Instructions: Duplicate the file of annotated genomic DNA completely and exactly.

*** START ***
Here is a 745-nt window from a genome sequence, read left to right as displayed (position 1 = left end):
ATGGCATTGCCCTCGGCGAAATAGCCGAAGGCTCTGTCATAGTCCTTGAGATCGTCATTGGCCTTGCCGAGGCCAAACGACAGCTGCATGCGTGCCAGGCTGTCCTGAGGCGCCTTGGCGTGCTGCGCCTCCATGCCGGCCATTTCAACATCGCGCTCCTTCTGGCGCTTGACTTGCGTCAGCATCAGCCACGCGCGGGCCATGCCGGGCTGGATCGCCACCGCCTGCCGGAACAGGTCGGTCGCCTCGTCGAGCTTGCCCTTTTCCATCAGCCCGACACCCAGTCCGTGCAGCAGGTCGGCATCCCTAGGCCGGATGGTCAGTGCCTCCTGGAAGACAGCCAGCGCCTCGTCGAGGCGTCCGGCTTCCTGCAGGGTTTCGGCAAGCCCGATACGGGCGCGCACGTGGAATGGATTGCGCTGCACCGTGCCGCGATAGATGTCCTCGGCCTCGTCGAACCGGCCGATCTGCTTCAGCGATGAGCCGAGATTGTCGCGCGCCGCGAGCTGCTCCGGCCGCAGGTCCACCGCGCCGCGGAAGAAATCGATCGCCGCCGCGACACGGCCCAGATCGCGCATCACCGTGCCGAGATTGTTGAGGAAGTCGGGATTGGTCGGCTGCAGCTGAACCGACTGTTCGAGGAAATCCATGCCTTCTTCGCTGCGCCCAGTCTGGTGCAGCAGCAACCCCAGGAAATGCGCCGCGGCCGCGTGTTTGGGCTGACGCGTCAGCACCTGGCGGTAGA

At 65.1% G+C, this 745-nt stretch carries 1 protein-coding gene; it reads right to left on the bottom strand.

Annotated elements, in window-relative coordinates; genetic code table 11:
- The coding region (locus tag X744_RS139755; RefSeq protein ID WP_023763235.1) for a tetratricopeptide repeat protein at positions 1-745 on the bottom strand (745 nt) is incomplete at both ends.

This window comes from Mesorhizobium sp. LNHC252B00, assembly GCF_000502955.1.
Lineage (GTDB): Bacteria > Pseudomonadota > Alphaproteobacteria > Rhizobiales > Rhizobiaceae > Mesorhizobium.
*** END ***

Here is a 745-nt window from a genome sequence, read left to right as displayed (position 1 = left end):
ATGGCATTGCCCTCGGCGAAATAGCCGAAGGCTCTGTCATAGTCCTTGAGATCGTCATTGGCCTTGCCGAGGCCAAACGACAGCTGCATGCGTGCCAGGCTGTCCTGAGGCGCCTTGGCGTGCTGCGCCTCCATGCCGGCCATTTCAACATCGCGCTCCTTCTGGCGCTTGACTTGCGTCAGCATCAGCCACGCGCGGGCCATGCCGGGCTGGATCGCCACCGCCTGCCGGAACAGGTCGGTCGCCTCGTCGAGCTTGCCCTTTTCCATCAGCCCGACACCCAGTCCGTGCAGCAGGTCGGCATCCCTAGGCCGGATGGTCAGTGCCTCCTGGAAGACAGCCAGCGCCTCGTCGAGGCGTCCGGCTTCCTGCAGGGTTTCGGCAAGCCCGATACGGGCGCGCACGTGGAATGGATTGCGCTGCACCGTGCCGCGATAGATGTCCTCGGCCTCGTCGAACCGGCCGATCTGCTTCAGCGATGAGCCGAGATTGTCGCGCGCCGCGAGCTGCTCCGGCCGCAGGTCCACCGCGCCGCGGAAGAAATCGATCGCCGCCGCGACACGGCCCAGATCGCGCATCACCGTGCCGAGATTGTTGAGGAAGTCGGGATTGGTCGGCTGCAGCTGAACCGACTGTTCGAGGAAATCCATGCCTTCTTCGCTGCGCCCAGTCTGGTGCAGCAGCAACCCCAGGAAATGCGCCGCGGCCGCGTGTTTGGGCTGACGCGTCAGCACCTGGCGGTAGA

At 65.1% G+C, this 745-nt stretch carries 1 protein-coding gene; it reads right to left on the bottom strand.

Annotated elements, in window-relative coordinates; genetic code table 11:
- The coding region (locus tag X744_RS139755; RefSeq protein ID WP_023763235.1) for a tetratricopeptide repeat protein at positions 1-745 on the bottom strand (745 nt) is incomplete at both ends.

This window comes from Mesorhizobium sp. LNHC252B00, assembly GCF_000502955.1.
Lineage (GTDB): Bacteria > Pseudomonadota > Alphaproteobacteria > Rhizobiales > Rhizobiaceae > Mesorhizobium.